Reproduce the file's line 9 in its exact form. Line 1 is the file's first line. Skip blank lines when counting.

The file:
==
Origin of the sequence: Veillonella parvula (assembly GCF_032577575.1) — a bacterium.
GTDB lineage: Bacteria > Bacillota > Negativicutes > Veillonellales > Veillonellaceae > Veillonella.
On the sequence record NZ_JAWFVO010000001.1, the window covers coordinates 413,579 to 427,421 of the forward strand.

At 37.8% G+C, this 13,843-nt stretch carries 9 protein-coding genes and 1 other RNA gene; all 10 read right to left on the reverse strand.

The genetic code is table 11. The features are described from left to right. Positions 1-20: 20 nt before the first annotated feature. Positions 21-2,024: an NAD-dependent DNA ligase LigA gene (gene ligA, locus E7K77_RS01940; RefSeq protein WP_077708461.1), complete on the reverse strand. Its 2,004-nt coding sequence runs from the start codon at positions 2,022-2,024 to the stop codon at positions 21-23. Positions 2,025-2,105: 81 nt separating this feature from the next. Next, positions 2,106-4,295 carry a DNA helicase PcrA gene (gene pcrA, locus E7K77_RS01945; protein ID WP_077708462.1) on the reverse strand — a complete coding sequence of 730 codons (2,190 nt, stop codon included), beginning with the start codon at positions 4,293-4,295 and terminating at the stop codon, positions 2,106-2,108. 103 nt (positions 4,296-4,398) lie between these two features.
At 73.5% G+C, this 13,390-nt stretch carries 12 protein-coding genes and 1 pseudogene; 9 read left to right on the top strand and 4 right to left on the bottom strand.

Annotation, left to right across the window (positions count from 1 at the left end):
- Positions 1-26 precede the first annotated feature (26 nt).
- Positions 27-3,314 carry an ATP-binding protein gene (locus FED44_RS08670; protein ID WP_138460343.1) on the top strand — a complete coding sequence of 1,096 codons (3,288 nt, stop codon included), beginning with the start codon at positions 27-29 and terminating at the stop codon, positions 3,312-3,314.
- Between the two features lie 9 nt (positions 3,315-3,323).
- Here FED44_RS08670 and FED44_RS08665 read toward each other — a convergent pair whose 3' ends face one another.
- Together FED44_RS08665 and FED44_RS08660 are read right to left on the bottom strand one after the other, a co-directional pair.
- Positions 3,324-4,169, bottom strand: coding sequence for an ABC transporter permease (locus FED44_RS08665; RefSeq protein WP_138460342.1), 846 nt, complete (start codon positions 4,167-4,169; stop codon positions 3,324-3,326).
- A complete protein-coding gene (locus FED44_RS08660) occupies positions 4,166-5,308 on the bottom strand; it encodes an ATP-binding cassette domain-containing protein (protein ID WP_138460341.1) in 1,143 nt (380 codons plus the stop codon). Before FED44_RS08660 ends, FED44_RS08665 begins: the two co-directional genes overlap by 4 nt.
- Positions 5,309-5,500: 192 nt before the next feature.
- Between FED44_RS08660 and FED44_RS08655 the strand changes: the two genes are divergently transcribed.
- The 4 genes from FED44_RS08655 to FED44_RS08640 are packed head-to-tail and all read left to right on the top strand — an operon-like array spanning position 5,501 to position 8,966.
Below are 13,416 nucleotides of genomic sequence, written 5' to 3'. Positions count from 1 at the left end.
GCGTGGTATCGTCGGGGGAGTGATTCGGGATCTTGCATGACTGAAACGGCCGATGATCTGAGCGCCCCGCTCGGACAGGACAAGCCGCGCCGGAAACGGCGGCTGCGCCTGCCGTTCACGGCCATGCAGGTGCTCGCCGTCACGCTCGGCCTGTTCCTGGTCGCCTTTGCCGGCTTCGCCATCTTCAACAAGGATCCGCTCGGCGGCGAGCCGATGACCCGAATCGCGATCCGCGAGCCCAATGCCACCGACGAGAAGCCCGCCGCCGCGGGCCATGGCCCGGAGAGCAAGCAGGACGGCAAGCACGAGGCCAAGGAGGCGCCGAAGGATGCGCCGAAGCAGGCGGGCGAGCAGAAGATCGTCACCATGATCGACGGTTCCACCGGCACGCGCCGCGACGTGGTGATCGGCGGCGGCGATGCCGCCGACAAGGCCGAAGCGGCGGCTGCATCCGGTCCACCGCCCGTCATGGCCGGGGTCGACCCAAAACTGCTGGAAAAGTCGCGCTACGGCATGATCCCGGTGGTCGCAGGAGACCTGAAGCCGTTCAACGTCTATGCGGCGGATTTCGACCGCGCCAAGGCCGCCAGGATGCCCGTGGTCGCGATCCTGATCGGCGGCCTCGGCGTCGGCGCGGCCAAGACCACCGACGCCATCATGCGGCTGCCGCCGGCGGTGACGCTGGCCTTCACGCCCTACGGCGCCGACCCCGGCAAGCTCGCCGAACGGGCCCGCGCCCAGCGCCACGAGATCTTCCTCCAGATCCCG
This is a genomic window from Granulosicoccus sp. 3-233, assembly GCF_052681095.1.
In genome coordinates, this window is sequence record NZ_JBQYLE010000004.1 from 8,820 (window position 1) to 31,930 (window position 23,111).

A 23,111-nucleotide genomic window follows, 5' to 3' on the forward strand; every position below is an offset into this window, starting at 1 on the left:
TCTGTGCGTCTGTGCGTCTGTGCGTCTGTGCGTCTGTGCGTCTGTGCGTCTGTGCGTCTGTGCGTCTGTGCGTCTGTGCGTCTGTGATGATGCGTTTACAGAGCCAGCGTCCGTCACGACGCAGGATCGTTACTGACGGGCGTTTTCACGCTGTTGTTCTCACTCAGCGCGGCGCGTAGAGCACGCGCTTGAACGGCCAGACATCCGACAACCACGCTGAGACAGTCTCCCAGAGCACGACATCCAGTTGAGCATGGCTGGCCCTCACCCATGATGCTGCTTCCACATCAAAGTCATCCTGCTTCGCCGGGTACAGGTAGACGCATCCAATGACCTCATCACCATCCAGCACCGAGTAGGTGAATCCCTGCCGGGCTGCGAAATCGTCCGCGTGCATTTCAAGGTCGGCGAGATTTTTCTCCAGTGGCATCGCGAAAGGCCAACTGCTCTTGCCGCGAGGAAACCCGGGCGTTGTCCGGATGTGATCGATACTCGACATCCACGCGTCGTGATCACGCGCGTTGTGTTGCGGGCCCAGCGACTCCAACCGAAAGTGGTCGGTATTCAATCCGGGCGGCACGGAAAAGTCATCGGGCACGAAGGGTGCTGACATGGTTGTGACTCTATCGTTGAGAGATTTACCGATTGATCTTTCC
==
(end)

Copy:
- Positions 27-3,314 carry an ATP-binding protein gene (locus FED44_RS08670; protein ID WP_138460343.1) on the top strand — a complete coding sequence of 1,096 codons (3,288 nt, stop codon included), beginning with the start codon at positions 27-29 and terminating at the stop codon, positions 3,312-3,314.